• Optional: 2-3 raw beets, grated, for a red color (see photo)
  • 1 cup salt
  • 2 tablespoons freshly-ground black pepper
  •  
    Variation

    Some recipes add vodka and citrus zest.

    Preparation

    1. MAKE a few cuts in the skin so the marinade will better penetrate.

    2. MIX all ingredients except the salmon in a bowl until you have a gooey paste. Cover each piece of the salmon’s flesh side (not the skin side) with a thick layer of paste. If using two fillets, sandwich them together, flesh-side to flesh-side, and wrap tightly in plastic wrap to keep out any air.

    3. PLACE the salmon on a tray or plate (we used a glass baking dish) and let it marinate for 2-4 hours at room temperature. Then place it in the fridge with a very weight on top of it. If you have a couple of bricks, great: Stick them in plastic bags and use them as weights.

    4. CURE for 12-36 hours, depending on how cured a taste you want. Turn the salmon occasionally.

  • 12-24 hours is a light cure that will yield a very fresh tasting gravlax.
  • 48 hours will yield a gravlax with sharper flavor from the seasonings.
  • Slice off a small piece and taste it. If you want more flavor, rewrap the salmon and put it back in the fridge.
  •  
    5. TO SERVE, wipe off the extra seasoning, rinse the fillets and pat them dry. Using a sharp knife, slice the gravlax vertically, cut into thin slices without getting too close to the skin. Serve it with your choice of ingredients; see the list below.
     
    RECIPE #2: MUSTARD SAUCE FOR GRAVLAX

    You can serve horseradish cream with the gravlax, Swedish mustard sauce, or both.

    We adapted this recipe from Sweden.se.

    Ingredients

  • 2 tablespoons Dijon mustard
  • 1 tablespoons grainy mustard
  • 2 tablespoons sugar or honey
  • 1½ tablespoons red wine vinegar
  • Salt and fresh-ground pepper*
  • 1 cup olive or other vegetable oil
  • Chopped dill
  •    

    Salmon Fillet

    Gravlax

    Gravlax Plate

    Gravlax Eggs Benedict

    Gravlax Tartine

    Beet-Dyed Gravlax

    [1] Turn this salmon fillet into [2] gravlax (photo #1 courtesy Seabee Salmon; photo #2 courtesy Sweden.se). [3] Gravlax can be served plain or fancy, as in this first course from Eataly | Chicago, or [4] Gravlax Eggs Benedict (photo courtesy Jarlsberg). [5] You can serve a simple open- (or closed-) face sandwich, or an elegant presentation like this one from C Chicago. [6] Beet-dyed gravlax with some of its traditional accompaniments (photo courtesy Good Eggs | San Francisco).

     
    Preparation

    1. MIX the mustard, sugar and vinegar together thoroughly; season with salt and fresh-ground pepper.

    2. POUR the oil in a steady, thin stream, stirring constantly. When the sauce reaches a mayonnaise-like consistency, mix in the chopped dill.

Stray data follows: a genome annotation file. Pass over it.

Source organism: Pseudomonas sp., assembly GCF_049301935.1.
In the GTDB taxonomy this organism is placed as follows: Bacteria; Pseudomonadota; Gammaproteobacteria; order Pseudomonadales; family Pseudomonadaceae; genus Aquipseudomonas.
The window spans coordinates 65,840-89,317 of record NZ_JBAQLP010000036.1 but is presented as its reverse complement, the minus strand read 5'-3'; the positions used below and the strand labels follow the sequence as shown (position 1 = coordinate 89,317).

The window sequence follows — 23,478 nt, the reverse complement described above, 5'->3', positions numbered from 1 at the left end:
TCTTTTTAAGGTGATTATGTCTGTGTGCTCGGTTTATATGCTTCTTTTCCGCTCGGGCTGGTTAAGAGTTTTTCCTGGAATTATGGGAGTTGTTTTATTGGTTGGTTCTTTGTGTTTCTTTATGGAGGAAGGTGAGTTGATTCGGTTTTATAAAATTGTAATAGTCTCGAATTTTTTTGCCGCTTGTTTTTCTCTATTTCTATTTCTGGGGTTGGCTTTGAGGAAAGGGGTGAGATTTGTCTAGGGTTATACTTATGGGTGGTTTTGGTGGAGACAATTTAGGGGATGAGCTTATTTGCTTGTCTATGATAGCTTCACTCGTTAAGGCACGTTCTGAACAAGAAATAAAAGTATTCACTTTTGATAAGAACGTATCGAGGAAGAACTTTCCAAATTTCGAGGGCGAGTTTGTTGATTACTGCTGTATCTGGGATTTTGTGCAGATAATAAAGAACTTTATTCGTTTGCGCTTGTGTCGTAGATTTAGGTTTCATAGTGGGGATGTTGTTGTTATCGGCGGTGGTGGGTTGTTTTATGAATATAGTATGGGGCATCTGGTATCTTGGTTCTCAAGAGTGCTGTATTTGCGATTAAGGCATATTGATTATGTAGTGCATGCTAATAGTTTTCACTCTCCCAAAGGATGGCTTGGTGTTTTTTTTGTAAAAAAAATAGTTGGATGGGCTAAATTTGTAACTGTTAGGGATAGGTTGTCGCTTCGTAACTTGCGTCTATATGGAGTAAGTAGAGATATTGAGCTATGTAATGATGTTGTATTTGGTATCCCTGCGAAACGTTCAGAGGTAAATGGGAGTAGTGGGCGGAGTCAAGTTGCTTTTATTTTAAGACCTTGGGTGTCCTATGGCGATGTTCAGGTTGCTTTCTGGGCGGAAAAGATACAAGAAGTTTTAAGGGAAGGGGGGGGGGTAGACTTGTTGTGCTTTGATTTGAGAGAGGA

________________
    *The recipe called for white pepper, a popular ingredient in Swedish cooking but not often used by American home cooks. We used black. Peppercorns are the fruit of a vine, Piper nigrum. White pepper is a conventional peppercorn with the black husk removed. While much of the piperine—the compound that gives pungency to the peppercorn—is in the husk, French chefs of yore chose to remove it to avoid black specks in pure white dishes like white sauces and puréed potatoes. Frankly, we like the specks and the extra flavor from the husk, and use black peppercorns universally. Here are the different types of pepper, including pink peppercorns, green peppercorns and dozens of others, none of which is Piper nigrum.

     

    Gravlax With Mustard Sauce

    Horseradish Sauce

    Prepared Horseradish

    [7] Swedish mustard sauce from The Galanter’s Kitchen. [8] Horseradish sauce (photo courtesy Food Network), made with [8] prepared horseradish (photo courtesy Koops).

     

     
    RECIPE #3: HORSERADISH SAUCE

    Ingredients

  • 4 tablespoons sour cream
  • 1-1/2 teaspoons prepared (jarred) horseradish
  • Juice from 1/2 lemon
  • Extras virgin olive oil
  • Pinch salt
  •  
    Preparation

    1. COMBINE the sour cream, horseradish and lemon grated horseradish and lemon juice from in a small bowl. Mix well, season with a pinch of salt and add a drizzle of extra virgin olive oil.

    2. COVER and place in the fridge until ready to serve.

     
    WAYS TO SERVE GRAVLAX

    Gravlax is a mainstay of the Swedish smorgasbord. You can serve it that way with some of the ingredients below; or use it as you would smoked salmon. Yes, it works on a bagel, a sandwich, a canapé, Salmon Eggs Benedict, etc.

  • Blini or other savory pancakes
  • Capers
  • Crème fraîche
  • Cucumber salad
  • Pickled vegetables
  • Potatoes, boiled and dressed with parsley and/or dill, or in a vinaigrette
  • Radishes, sliced (look for candy-stripe of watermelon radishes)
  • Red onion, thinly sliced
  • Sauerkraut (look for an artisan/probiotic brands)
  • Watercress
  •  
    Plus

  • Lemon wedges
  • Horseradish cream
  • Mustard sauce
  • Rye bread (dark and/or light rye)
  • Optional: unsalted butter
  •  
    Optional: Other Seafood

  • Anchovies
  • Herring
  • Mackerel gravlax
  • Sardines
  •